Thursday, October 7, 2010

Defending Liberalism vs. Defending Liberal Policies

In response to this post, reader Scrooge McDuck writes (my emphasis):
“I think that something happened--since the 70s-- in the liberal mindset. Conservatives are able to make a full-throated defense of their views on purely normative terms. I don't believe in the conflation of markets and freedom, but I fully understand how someone could.

Liberals don't defend liberalism any more, as a world view: they defend policies. And if, in defending policies, they undermine liberalism, they seem to be able to live with that.


“I don't know if this is true, but I suspect that if the Health Care Reform Act was sold only as a way of guaranteeing closer-to-universal access to health care, it would have done much better in the political sphere. But the variety of arguments offered in support of the bill included: access, cost containment, insurance company regulation, etc.

“The truly great liberal politicians built policies that were simple in concept, and culturally attuned for resonance: the Social Security Act, WPA, moon shot, civil rights. Today's Democrats build camels: jerry-rigged crap collections with a thousand superfluous features thrown in; each designed to appease a particular constituency.

“This may be good short-term politics, but I think it has killed the liberal 'brand.'  My sympathies are much more aligned with liberal goals than conservative ones; nevertheless, it seems like conservatives have the heat, the moral fervor, and ethical conviction that people want to see in their politics.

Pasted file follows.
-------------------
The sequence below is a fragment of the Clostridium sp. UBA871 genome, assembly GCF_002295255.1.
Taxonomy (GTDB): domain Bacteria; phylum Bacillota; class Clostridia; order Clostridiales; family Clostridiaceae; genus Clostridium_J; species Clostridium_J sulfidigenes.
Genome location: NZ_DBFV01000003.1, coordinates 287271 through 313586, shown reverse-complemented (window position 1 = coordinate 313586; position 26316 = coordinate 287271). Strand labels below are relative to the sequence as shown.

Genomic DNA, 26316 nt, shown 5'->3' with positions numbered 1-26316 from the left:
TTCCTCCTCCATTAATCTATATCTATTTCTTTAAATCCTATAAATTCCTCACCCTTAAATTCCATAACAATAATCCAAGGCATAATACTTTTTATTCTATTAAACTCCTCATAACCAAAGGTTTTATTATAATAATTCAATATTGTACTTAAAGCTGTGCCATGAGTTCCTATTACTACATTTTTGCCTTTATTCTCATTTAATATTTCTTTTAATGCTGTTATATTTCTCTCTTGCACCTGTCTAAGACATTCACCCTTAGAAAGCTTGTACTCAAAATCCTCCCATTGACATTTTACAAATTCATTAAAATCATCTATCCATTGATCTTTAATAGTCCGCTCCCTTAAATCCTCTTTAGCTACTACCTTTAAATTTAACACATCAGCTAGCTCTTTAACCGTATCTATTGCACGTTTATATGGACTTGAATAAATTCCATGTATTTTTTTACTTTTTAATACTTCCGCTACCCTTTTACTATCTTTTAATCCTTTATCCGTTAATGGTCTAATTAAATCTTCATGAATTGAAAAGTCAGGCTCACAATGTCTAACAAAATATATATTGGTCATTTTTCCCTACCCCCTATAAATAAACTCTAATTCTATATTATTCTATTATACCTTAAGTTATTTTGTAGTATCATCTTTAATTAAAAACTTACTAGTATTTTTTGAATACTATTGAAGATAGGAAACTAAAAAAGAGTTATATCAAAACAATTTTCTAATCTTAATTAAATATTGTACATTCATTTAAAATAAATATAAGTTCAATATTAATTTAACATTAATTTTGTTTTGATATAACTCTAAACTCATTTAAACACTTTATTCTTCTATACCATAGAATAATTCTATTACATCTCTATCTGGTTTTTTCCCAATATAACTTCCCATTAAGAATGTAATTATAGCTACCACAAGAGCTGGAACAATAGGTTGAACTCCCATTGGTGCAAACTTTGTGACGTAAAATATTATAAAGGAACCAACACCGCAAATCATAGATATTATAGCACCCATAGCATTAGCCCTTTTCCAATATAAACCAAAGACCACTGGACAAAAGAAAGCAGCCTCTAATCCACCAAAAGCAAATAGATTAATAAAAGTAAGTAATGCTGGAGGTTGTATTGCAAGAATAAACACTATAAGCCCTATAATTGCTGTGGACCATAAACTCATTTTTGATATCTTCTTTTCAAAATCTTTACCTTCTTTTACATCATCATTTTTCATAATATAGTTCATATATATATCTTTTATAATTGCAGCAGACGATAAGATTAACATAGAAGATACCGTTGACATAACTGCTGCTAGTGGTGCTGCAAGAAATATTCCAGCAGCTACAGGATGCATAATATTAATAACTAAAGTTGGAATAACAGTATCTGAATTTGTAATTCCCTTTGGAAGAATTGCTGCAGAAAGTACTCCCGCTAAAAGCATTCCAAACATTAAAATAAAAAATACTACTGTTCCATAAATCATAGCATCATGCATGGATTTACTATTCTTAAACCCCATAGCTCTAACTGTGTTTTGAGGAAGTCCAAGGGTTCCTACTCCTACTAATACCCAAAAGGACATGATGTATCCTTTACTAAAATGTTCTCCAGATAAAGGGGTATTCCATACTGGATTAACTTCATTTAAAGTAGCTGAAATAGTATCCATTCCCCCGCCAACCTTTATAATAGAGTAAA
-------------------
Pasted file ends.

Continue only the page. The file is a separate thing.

“In the mid-80s, partly in response to Reagan, a 'neo-liberal' movement was nurtured, encouraging a wonkier, more market-oriented, "centrist" approach to politics. I was one of them. But in retrospect, I think that we have harmed, more than helped, liberal goals in America.”

3 comments:

Dave said...

Sara Robinson touches on a similar theme in today's New Republic:

"Every American over the age of ten knows what the GOP and the conservative movement stand for."
[...]
"Progressives, on the other hand, have never tried to brand themselves in any kind of organized, coherent way−which is why even progressive leaders are often caught flat-footed when asked about the core values our movement stands for."

http://www.tnr.com/blog/jonathan-cohn/78278/building-the-progressive-brand

Ron Replogle said...

Dave: It kills me that Robinson speaks of branding in this connection, as if making liberalism persuasive was a matter of finding a catchy marketing devices rather rather than simply having persuasive ideas. That's precisely what I mean by the "liberal obsession with messaging."

Dave said...

It doesn't kill me, but I did find it comical how her tone suggests: "Those sneaky Republicans have come up with this great marketing hook: they call it 'having a set of guiding principles.' Huh. Maybe we should try that too! But, y'know, solely as a marketing ploy."

Having said that, I agree with her observation that whereas everyone knows the guiding principles of conservatism, the same can't be said for liberalism or progressivism. The point where I differ from her is that where she sees this as a failure to *communicate* liberal guiding principles, I worry that this is a failure to *have* (well-defined and agreed-upon) liberal guiding principles.

Liberals need to find, and think in terms of, these guiding precepts in order to (if I may be so rude as to butcher Scrooge McDuck's observation) advance liberal principles, rather than defend liberal policies.